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Farm Infrastructure  - Greenhouses

GreenhousesMost of our veggies and fruits are grown outside year-round. However, we do use five green houses for spring and summer seed propagation, and Greenhousesbasil production. We also run 2-foot tall drip irrigated plastic tunnels in the Dungeness Field, packed with cucumbers and summer squash.

Greenhouses play an important roll in extending a plant's growing season by a few weeks, or they canGreenhousescreate a complete microclimate that's a successful substitute for the plant's native environment. Nash's uses greenhouses for both purposes, as well as growing seedlings in a protected environment for transplanting once the weather warms up. Most of our early brassicae rotations (cauliflower, broccoli, cabbages) and lettuces start in greenhouses, New tomato greenhouse 2014as well as celery, leeks, tomatoes, basil, globe artichokes, summer squash and more.

In 2014, the crew built a new 30’ x 100’ greenhouse specifically for tomato production. The structure will also be used for other vegetables, but most of it will be dedicated to tomatoes. See our Photo Gallery for 2014 for photos of its construction.

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The Delta Barn

The Delta BarnAt a time when so many big, beautiful barns in Clallam County are being torn down to make way for development, the barn on the Delta Farm is fully employed in agricultural enterprises. It was built in 1926 as a dairy barn and today is home to livestock feed inventories, seed cleaning/screening operations, the chicken house, egg cleaning station and a barn owl! It measures 84’ x 108’, and is 70’ tall and The Delta Barnabsolutely gorgeous. We thank the PCC Farmland Trust and all the early donors who stepped up to save this valuable piece of our agricultural heritage. Plaques near the barn’s main entrance honor these Plaques on the Delta Barncommunity members.

Nash’s continues to improve and upgrade the infrastructure of the Delta Barn. We poured a cement floor, installed a completely new electrical system, and most recently constructed an office/seed storage room. The Delta Barn has gradually become one of the most central pieces of infrastructure at Nash’s, home to a wide variety of operations from livestock and equipment to seeds and sales.

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The Irrigation Pond on Delta Farm

The pond on Delta FarmWhen PCC Farmland Trust purchased the Delta Farm in 1999, it was clear to Nash and his team that in order to supply a steady flow of irrigation water to all parts of the farm, they needed a reservoir. The irrigation ditches were not piped in 1999 and the farm’s location near the end of the Dungeness line sometimes made the flow sporadic, depending on that year’s snowfall and how much water the Irrigation District was releasing. 40 hp pumpThe pond was dug in 2000. It holds about a million gallons, and when the irrigation ditch is flowing, it can fill overnight. Once the ditches close in September, it stays filled with rainfall runoff. During irrigation season, water from the pond is pulled from the pond to the nearby fields by a 40-hp pump at a rate of 300-600 gallons per minute.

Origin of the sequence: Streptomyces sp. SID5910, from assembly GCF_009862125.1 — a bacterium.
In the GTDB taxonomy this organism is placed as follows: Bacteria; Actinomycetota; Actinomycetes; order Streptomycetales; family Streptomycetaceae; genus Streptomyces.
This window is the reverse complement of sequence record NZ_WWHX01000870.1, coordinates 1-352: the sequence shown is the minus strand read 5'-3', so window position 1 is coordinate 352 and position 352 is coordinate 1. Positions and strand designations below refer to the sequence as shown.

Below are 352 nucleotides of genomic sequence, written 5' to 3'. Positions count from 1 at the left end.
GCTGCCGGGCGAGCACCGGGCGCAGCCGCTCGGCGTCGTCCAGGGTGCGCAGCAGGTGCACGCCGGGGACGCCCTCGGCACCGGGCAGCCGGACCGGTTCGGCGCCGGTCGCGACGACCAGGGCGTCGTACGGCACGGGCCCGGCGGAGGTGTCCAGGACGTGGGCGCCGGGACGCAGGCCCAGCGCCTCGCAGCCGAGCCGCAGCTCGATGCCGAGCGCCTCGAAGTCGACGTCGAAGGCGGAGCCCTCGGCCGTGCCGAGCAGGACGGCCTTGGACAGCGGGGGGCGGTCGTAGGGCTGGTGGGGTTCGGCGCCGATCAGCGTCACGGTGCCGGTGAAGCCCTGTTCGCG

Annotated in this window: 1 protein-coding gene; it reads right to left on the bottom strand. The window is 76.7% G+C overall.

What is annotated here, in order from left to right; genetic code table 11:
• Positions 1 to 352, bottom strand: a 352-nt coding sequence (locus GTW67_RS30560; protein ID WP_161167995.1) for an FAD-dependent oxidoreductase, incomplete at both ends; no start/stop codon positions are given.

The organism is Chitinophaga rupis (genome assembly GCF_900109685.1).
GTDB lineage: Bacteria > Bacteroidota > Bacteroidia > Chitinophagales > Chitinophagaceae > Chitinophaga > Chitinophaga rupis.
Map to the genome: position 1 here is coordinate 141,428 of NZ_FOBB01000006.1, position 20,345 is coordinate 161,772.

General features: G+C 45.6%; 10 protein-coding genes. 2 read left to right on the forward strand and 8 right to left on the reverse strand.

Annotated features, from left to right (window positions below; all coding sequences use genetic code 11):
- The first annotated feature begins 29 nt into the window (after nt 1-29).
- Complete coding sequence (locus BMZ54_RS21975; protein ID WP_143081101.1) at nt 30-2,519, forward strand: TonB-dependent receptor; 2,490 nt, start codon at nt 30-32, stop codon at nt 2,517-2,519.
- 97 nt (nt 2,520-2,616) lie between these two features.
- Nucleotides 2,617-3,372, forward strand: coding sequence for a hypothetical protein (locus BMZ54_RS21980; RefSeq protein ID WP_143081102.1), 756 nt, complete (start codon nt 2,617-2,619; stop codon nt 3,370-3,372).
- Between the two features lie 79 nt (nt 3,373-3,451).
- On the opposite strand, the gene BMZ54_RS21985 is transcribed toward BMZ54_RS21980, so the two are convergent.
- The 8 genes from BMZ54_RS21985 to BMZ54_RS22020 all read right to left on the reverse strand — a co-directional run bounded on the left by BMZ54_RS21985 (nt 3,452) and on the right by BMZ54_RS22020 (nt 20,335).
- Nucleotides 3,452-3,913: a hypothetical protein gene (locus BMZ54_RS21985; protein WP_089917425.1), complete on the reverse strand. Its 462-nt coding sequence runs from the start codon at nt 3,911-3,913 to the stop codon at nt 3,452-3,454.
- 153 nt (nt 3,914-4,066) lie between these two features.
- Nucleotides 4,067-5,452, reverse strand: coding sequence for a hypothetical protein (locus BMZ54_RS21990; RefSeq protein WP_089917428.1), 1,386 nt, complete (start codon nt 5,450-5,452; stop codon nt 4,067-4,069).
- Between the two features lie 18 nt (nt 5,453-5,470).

Float ValveThe Clallam Conservation District piped the Dungeness irrigation line in several stages from 2008 to 2011. This improvement is preventing water loss and improving water quality, saving as much as one cubic foot per second. Additionally, a float valve was installed adjacent to the Delta Pond, which allows us to recharge the pond as needed.

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The Grain Dryer

The Delta Farm is also home to a three-bin grain dryer. In an effort to keep the grain seed crop viable through the damp winterThe grain dryermonths, Sam McCullough, Dave Roberts and the team at Delta Farm built a grain dryer and a structure to house it. The propane drying unit was previously used by farmers Troy Smith and Gene Adolphsen, who have been raising grain for many years in the Sequim Valley. The 5-hp, triple-phase fan forces warm air into a plenum box, a long, airtight box that supports four bins, whose bases are a series of screens. The air travels through the screens and up into the grain, exiting through the open top.